We went to see Captain America: Civil War on Memorial Day. The theater was practically empty, but that's what happens when you see a movie near the end of its run. I have to say that the Avengers movies are among the best superhero movies being made and that Captain America is one of my favorite superhero movie characters. The reason is that he is truly heroic, always striving to do the right thing and not in any way morally ambiguous or morally relativistic. It's clear to me that in Captain America: Civil War we're supposed to sympathize with the title character and his cause, far more so than with Ironman and his. Before seeing the movie, I had read that there is political content in it. After seeing it, I can't say there is much of that, but if you remember just two quotes, you'll get the idea. First, in the fight scene at the airport, the Vision, a follower of Ironman, proclaims:
[F]or the collective good, you must surrender now.
Later, Captain America explains that he fights for freedom and individuality. (Unfortunately, I don't have the quote as an illustration. If somebody can come up with it, please rescue me.) So that's the casus belli: the individual vs. the collective, freedom vs. centralized control. In the real world, the collective is of course BS. ("Language!") Okay, the collective is of course poppycock. And as every person knows, we are and by rights free. (One definition of a so-called liberal is someone who loves his own freedom and hates everyone else's.) Anyway, it isn't really convincing to me that Ironman would so easily side with the collective and with centralized control. He is after all Tony Stark, a guy who does what he wants. But there is precedent in America today for big business and big industry to side with government against individual freedom. Call it crony capitalism, corporate socialism, proto-fascism, or oligarchy. Whatever its name, it represents a threat to us all. So maybe it isn't so farfetched after all that Tony Stark, like so many businesspeople in America today, would be in the tank for government control of people's lives.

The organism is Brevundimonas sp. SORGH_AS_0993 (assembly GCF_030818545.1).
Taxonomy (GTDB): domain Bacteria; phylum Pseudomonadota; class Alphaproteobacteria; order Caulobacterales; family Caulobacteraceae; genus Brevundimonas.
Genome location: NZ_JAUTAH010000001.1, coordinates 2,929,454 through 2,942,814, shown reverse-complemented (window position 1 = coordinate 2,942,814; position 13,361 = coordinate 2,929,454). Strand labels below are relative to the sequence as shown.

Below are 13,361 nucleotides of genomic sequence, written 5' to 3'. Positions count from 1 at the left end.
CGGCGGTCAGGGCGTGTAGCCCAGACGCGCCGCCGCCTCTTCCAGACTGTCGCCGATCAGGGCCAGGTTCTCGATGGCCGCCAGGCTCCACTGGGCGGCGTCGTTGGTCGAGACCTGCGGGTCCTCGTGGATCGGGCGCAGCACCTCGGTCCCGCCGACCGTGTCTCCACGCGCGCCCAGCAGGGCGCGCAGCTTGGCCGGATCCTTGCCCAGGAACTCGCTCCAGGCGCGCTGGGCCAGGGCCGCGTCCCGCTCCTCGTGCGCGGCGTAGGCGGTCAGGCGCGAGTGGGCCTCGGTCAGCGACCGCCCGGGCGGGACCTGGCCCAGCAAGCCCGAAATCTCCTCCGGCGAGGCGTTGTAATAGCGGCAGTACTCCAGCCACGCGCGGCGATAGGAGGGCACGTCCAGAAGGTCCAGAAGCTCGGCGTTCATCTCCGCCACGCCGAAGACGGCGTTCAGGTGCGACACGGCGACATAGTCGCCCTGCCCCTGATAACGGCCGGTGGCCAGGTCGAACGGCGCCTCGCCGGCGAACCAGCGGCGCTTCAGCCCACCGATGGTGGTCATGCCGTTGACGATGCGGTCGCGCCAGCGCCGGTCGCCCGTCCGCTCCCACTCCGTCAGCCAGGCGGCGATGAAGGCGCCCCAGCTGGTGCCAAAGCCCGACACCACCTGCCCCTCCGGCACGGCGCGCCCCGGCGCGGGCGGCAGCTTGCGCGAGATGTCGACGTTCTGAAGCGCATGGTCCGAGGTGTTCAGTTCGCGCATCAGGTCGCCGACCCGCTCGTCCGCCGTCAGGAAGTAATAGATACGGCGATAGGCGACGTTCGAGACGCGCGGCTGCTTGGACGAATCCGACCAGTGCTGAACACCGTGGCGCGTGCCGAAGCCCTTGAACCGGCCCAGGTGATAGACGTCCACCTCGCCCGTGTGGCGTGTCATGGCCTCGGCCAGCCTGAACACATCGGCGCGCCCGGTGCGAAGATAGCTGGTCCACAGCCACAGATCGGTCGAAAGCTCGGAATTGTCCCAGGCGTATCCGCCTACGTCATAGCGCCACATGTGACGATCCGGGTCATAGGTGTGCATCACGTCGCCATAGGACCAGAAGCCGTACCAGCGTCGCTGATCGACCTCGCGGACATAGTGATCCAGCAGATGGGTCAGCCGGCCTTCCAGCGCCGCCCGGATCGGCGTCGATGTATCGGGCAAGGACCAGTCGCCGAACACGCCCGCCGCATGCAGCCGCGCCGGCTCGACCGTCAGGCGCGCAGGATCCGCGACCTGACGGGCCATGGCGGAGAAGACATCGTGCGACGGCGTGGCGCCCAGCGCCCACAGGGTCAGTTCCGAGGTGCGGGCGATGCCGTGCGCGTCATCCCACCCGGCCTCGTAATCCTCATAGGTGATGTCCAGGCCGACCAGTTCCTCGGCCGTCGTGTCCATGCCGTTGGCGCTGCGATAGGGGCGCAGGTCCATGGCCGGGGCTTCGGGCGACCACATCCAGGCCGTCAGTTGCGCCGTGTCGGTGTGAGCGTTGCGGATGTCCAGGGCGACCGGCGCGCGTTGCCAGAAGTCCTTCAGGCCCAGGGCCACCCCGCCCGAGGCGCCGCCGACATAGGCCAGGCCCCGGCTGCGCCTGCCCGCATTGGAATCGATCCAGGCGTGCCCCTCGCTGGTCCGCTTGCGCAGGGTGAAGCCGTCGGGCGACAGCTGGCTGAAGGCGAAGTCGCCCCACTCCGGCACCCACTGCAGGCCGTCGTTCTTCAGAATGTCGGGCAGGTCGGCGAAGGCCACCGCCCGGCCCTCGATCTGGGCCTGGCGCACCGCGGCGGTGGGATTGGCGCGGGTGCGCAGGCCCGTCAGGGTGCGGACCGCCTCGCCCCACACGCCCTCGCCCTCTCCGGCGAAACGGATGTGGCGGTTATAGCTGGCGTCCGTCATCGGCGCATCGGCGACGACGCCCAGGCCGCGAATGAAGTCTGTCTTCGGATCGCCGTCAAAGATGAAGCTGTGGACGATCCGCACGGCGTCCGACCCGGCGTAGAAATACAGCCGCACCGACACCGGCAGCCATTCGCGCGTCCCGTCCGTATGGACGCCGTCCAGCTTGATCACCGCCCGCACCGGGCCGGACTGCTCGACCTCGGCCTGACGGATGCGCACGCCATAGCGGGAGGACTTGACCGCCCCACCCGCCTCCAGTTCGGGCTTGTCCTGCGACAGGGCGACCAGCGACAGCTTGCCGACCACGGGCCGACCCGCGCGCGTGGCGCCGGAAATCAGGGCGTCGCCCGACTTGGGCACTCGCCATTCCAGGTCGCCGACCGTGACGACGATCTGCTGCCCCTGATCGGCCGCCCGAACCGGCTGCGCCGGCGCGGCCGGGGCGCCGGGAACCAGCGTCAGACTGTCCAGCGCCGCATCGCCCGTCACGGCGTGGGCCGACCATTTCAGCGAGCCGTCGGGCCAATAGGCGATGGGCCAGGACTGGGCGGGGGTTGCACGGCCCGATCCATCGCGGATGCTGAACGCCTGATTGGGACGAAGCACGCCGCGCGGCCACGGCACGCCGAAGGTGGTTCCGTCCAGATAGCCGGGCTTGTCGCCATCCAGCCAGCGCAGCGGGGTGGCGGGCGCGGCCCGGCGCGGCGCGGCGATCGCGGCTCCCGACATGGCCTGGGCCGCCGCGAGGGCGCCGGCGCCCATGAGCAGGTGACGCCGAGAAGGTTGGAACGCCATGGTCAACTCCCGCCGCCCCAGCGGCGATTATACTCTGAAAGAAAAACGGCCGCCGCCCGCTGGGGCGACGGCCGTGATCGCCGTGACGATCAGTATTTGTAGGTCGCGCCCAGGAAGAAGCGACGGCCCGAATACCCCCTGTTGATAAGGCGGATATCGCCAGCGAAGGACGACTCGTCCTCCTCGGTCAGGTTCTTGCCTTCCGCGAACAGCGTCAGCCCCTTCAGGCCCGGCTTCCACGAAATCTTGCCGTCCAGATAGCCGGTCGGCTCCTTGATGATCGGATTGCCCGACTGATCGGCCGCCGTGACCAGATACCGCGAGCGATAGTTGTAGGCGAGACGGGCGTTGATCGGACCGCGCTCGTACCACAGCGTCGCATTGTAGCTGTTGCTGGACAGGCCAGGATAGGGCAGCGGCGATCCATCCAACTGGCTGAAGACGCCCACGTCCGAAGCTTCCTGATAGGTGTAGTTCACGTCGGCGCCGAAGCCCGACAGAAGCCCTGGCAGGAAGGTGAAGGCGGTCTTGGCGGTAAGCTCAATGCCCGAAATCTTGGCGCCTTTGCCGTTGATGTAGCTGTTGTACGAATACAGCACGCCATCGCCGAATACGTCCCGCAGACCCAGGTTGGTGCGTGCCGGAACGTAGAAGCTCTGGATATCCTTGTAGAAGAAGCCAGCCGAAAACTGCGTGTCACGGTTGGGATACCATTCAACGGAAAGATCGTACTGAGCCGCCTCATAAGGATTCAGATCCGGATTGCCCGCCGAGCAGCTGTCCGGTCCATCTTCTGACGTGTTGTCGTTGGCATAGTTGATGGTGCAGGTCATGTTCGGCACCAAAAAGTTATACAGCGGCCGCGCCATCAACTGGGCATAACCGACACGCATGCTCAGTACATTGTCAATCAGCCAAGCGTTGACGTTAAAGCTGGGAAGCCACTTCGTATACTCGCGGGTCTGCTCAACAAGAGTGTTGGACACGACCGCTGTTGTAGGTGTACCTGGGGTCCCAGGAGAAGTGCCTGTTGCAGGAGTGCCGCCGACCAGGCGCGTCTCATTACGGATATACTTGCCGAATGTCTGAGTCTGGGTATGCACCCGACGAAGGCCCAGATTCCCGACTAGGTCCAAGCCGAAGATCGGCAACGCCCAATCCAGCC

So what does Captain America have to do with Weird Tales? Well, how about this:
Those are the covers of the only two issues of Captain America's Weird Tales, from October 1949 (#74) and February 1950 (#75), respectively. Horror comics were very popular in the 1950s, and the pulp magazine Weird Tales still carried with it some cachet, despite the fact that pulps were on their way out after the war. I guess that explains the switch in the title. After these two issues, Captain America regained control of his own comic magazine, but only for a while: the original run of Captain America came to a close with issue number 78 in September 1954, the same month, oddly enough, that the pulp magazine Weird Tales met its end.
Text copyright 2016 Terence E. Hanley